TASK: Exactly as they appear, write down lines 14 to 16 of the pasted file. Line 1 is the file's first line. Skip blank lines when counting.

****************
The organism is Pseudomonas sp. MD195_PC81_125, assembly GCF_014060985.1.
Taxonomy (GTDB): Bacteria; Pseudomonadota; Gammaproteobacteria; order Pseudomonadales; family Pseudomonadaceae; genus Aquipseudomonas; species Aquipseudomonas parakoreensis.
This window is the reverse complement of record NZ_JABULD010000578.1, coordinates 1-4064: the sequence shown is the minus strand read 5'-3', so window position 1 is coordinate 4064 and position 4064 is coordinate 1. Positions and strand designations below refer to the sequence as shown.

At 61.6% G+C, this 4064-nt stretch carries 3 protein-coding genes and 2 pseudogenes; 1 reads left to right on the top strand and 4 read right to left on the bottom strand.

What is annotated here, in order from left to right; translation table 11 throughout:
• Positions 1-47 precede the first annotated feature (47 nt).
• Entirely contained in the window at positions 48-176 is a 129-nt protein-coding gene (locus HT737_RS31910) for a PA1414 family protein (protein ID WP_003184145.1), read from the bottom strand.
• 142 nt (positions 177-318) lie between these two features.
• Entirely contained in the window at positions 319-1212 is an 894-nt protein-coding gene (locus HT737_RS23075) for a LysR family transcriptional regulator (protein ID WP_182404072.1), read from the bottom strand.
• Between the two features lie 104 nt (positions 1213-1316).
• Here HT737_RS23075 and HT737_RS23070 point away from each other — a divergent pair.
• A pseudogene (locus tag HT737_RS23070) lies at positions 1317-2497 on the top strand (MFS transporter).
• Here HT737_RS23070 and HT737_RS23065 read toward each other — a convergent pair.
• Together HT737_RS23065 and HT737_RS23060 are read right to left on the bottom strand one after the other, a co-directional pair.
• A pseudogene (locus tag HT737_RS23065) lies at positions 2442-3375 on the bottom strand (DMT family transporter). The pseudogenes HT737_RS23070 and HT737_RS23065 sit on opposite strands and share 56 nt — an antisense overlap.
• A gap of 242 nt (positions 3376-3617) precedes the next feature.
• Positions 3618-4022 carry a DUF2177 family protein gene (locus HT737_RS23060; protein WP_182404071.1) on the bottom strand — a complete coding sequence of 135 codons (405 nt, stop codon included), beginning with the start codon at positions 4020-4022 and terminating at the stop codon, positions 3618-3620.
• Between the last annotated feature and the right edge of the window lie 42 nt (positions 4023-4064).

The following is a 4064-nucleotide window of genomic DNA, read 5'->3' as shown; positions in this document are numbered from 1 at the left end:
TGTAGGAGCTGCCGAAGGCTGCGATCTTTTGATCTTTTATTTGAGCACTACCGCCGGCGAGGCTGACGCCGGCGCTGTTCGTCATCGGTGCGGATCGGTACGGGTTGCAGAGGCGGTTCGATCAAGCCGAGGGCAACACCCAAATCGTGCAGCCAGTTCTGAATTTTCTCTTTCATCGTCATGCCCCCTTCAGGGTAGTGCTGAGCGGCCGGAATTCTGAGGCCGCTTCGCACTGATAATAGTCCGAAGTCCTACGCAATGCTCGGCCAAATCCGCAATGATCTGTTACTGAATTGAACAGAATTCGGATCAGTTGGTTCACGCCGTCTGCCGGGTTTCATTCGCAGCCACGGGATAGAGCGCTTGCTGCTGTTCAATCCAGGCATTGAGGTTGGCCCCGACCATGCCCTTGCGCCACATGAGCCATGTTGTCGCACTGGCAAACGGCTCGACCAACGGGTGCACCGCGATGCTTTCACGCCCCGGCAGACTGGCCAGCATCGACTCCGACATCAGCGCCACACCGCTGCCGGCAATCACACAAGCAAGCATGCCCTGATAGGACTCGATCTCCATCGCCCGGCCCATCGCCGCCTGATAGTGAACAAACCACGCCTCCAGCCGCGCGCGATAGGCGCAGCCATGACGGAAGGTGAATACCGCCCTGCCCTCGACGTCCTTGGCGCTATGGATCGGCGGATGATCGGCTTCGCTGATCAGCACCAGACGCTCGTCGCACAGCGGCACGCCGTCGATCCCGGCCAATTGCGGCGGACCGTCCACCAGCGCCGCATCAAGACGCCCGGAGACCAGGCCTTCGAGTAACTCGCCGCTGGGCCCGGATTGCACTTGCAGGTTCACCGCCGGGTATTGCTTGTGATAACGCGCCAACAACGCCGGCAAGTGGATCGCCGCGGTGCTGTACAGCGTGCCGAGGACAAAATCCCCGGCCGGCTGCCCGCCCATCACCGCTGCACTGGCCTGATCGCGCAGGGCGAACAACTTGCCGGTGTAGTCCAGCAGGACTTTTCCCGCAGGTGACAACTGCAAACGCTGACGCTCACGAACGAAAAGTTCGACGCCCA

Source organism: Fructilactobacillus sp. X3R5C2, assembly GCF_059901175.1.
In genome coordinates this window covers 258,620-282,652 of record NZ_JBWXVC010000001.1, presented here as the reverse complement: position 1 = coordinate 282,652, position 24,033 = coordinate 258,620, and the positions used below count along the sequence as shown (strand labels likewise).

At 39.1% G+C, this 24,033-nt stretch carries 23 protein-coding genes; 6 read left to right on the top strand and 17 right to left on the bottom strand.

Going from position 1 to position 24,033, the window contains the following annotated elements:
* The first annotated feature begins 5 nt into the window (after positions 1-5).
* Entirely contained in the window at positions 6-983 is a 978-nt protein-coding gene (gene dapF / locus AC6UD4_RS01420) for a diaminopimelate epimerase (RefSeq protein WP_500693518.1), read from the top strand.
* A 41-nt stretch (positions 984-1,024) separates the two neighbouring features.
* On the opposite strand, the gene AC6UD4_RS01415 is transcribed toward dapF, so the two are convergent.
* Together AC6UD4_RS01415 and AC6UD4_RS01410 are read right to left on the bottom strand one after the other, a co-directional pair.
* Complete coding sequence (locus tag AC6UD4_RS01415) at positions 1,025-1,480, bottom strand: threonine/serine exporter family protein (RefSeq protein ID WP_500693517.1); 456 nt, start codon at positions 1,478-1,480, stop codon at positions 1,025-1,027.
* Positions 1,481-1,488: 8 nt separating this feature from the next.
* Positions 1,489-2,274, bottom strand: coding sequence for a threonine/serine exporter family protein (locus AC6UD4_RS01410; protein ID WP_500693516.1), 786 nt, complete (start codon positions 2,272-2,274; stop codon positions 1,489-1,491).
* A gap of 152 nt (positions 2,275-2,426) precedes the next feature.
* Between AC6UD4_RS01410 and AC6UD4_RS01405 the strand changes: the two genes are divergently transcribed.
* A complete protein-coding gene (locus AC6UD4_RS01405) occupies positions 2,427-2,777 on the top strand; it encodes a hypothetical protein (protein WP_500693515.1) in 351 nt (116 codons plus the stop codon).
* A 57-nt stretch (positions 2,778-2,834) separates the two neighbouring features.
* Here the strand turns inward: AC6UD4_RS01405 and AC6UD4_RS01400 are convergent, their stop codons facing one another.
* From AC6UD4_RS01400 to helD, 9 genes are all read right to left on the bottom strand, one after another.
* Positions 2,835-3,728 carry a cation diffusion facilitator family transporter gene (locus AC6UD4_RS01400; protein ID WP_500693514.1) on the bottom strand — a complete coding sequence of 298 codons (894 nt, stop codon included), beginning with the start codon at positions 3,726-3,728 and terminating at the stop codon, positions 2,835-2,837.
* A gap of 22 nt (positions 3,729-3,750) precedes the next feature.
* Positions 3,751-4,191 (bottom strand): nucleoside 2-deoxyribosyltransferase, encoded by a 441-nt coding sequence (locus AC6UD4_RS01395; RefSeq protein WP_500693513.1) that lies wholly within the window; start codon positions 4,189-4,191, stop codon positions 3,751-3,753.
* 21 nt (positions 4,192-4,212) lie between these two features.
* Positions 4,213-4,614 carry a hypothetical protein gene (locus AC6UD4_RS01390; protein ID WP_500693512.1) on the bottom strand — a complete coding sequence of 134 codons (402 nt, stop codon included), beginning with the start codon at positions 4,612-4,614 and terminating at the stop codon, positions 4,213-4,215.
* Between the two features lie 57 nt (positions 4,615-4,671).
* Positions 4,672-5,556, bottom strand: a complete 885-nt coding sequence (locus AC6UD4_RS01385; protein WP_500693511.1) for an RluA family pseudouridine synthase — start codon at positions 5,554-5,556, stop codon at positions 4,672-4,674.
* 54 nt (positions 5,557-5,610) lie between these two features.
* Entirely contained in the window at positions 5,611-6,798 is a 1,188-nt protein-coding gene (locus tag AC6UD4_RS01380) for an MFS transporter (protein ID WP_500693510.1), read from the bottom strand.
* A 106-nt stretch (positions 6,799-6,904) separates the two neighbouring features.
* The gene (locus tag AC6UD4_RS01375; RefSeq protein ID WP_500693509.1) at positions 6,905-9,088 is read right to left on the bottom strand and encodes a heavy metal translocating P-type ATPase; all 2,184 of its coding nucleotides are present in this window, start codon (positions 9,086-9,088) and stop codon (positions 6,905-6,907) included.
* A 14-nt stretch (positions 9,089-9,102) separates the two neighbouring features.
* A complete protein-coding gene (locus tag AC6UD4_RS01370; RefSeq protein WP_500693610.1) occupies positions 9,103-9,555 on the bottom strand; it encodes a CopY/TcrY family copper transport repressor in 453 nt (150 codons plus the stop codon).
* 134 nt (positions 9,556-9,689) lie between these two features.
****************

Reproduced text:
• Together HT737_RS23065 and HT737_RS23060 are read right to left on the bottom strand one after the other, a co-directional pair.
• A pseudogene (locus tag HT737_RS23065) lies at positions 2442-3375 on the bottom strand (DMT family transporter). The pseudogenes HT737_RS23070 and HT737_RS23065 sit on opposite strands and share 56 nt — an antisense overlap.
• A gap of 242 nt (positions 3376-3617) precedes the next feature.